The letter’s signatories are Paul Boom, Nicholas Christakis, Carlos Eire, and Noël Valis at Yale; Maria E. Garlock, Robert P. George, Joshua Katz, Thomas P. Kelly, John B. Londregan, and Michael A. Reynolds at Princeton; and Mary Ann Glendon, Jon Levenson, Jacqueline C. Rivers, Tyler VanderWeele, and Adrian Vermeule at Harvard.

Tricia Yeoh’s Advice to Malaysian Prime Minister– Don’t provide misleading information to foreigners


August 18, 2017

Tricia Yeoh’s Advice to Malaysian Prime Minister– Don’t provide misleading information to foreigners

by Tricia Yeoh@www.freemalaysiatoday.com

Image result for Tricia Yeoh and Najib RazakSpeak the Truth, Keep Your Promises and Act with Conviction

 

Mr Prime Minister, you gave an outstanding speech to international investors at the Invest Malaysia 2017 conference. I am sure many were impressed with the economic achievements that have been accomplished to date under your leadership. However, I do believe that some of the facts that you quoted would require some further elaboration.

Please allow me to do so, especially since one would not want to provide misleading information to foreigners who may not know any better about this beloved country of ours.

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Malaysia–Beautiful from afar, but rotten at the core

You started your speech by saying that you introduced the New Economic Model (NEM) seven years ago at the very same conference, with a plan that has worked and is continuing to work. Perhaps I may remind you that one of the key approaches of the NEM’s economic development plan was to move away from “dominant state participation in the economy” towards “private sector-led growth”.

An IDEAS policy paper published last year examined GLC disposal and investment exercises from 2011 to 2014 (after the NEM was published, by the way) and found that the total acquisition value of RM51.7 billion dwarfs the total disposal value of RM29.5 billion. In simple language, GLICs and GLCs combined have acquired far more than they have sold.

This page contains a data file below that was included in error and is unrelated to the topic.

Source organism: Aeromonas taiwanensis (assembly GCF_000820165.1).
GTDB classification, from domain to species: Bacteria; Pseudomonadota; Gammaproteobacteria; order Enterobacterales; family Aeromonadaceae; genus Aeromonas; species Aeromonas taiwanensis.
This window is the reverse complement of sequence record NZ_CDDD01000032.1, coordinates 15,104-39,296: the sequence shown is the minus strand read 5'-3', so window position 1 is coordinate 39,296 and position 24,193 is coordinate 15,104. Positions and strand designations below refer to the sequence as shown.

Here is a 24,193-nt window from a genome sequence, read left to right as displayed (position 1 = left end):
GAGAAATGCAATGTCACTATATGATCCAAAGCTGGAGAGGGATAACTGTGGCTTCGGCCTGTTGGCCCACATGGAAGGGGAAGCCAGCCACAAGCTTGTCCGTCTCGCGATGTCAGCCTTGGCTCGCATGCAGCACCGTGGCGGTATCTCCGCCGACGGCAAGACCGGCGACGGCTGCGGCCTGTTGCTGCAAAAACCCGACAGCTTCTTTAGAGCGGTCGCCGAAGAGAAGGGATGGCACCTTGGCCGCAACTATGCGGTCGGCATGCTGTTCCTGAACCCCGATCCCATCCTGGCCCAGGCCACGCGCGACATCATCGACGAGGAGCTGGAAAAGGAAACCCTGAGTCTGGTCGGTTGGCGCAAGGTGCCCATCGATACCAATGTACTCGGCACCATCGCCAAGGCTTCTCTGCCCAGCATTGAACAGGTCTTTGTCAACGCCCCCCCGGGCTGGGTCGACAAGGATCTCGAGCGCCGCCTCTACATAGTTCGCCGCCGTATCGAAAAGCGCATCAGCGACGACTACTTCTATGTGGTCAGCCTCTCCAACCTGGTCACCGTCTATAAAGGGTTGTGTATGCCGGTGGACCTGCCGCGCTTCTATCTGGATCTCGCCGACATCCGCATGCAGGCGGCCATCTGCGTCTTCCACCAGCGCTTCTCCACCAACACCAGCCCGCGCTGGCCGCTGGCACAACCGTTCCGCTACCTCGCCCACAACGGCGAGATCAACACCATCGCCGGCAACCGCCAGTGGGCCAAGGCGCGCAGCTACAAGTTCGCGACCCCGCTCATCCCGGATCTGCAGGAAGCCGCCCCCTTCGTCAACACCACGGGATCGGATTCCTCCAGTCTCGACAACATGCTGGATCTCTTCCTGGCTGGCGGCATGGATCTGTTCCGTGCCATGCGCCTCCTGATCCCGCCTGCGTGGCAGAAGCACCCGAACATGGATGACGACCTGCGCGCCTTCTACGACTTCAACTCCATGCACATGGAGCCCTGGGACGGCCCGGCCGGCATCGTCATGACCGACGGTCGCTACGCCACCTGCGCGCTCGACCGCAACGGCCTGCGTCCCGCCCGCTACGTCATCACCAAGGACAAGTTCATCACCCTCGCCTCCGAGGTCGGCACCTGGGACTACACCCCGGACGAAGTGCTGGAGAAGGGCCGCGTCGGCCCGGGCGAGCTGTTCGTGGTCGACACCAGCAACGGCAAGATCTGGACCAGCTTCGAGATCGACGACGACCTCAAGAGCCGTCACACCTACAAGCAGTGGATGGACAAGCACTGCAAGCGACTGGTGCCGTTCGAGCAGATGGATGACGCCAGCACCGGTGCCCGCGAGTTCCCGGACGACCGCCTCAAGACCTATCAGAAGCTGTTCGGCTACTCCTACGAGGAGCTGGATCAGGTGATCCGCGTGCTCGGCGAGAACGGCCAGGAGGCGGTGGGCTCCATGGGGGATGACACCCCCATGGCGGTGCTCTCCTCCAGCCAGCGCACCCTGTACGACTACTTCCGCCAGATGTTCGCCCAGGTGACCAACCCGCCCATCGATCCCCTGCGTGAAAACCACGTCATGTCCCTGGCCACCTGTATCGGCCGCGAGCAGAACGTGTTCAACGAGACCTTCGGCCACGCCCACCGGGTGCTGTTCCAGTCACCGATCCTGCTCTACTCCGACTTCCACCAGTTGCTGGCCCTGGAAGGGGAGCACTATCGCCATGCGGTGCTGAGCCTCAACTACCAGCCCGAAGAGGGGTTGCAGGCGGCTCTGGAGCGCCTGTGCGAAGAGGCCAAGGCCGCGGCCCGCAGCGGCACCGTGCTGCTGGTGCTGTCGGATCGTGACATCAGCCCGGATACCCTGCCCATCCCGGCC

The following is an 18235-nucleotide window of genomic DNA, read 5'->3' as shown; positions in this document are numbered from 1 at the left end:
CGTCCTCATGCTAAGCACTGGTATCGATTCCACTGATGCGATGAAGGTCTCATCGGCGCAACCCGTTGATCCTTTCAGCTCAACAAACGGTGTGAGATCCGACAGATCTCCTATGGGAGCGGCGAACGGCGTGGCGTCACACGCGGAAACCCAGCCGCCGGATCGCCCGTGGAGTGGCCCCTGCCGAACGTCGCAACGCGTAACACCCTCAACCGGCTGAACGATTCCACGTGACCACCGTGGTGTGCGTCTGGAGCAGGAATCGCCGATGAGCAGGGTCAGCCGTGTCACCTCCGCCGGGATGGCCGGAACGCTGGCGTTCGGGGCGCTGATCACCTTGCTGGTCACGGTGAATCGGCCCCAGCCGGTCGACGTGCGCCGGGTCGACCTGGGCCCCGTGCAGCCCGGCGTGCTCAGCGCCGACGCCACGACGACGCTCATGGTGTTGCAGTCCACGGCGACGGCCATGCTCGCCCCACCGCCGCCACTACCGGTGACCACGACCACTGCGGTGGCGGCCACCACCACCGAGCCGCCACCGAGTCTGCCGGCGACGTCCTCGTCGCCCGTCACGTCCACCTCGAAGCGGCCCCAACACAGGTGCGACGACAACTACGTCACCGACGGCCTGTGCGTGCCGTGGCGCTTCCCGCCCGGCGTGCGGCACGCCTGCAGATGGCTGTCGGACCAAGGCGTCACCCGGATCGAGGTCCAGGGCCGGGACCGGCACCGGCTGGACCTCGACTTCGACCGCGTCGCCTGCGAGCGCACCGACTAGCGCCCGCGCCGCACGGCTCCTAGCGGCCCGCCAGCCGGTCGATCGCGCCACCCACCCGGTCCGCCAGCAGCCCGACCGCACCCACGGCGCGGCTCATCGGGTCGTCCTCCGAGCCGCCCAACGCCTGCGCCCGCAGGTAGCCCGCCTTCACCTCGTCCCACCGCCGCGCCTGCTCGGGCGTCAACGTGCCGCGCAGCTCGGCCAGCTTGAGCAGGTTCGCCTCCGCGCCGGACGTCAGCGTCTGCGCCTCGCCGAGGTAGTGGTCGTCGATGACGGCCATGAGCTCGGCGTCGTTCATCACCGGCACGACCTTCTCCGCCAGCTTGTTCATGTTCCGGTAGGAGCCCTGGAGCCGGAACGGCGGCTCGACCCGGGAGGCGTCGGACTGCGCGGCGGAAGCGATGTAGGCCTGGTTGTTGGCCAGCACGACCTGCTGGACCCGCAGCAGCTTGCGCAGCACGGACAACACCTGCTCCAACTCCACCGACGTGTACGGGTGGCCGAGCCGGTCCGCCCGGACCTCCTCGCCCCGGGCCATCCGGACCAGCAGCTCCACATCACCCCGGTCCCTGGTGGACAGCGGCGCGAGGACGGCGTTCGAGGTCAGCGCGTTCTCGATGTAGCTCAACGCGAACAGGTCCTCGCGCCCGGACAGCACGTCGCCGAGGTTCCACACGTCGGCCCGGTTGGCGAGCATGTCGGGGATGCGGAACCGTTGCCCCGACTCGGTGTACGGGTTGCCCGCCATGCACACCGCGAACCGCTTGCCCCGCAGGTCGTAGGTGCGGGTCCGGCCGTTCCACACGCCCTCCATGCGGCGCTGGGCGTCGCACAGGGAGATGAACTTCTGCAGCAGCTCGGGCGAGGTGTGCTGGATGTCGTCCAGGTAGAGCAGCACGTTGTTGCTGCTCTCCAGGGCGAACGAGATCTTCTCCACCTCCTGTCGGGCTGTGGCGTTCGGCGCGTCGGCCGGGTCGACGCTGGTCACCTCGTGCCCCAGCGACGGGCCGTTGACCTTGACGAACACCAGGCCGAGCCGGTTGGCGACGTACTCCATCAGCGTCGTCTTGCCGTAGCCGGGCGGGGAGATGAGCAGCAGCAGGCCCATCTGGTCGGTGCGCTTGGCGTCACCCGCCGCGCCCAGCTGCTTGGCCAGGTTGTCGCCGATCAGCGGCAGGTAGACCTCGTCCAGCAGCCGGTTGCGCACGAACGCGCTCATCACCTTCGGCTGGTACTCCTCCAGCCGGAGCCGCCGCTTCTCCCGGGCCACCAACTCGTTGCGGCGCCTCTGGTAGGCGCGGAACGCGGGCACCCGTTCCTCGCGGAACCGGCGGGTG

Second, you quoted a Bloomberg article which stated that the ringgit is “easily the strongest major Asian currency this quarter”. What you failed to note was that this is considered a remarkable improvement only because the ringgit had recently rebounded from a 19-year low. Anyone who has children studying overseas would know that as recently as January this year, the ringgit had lost about 22% since the start of 2015 and was at that point the worst-performing currency in emerging Asia. In fact, an analyst in the very same article you quote from seems to imply that the recent growth momentum is strongly related to the impending election, and asks “but what happens after it?”

Third, you said that your government is one that is committed to transparency, accountability and good regulation. I, for one, am particularly pleased that you place public importance on the need for these values in your administration.

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The Architect of NEP-Crony Capitalism and Patronage Politics

Having integrity and governance units at all GLCs – at both federal and state levels – should certainly be applauded. However, these units are monitored by the Malaysian Anti-Corruption Commission, which reports to the Prime Minister’s Department. It is difficult to see how any conflict of interest involving your administration could be avoided if the integrity and governance officers were to uncover a certain wrongdoing within their GLCs placements.

Fourth, you referred to international bodies such as the Organisation for Economic Co-operation and Development (OECD), International Monetary Fund (IMF) and the World Bank, all of whom apparently heaped praises upon Malaysia’s glowing economic performance.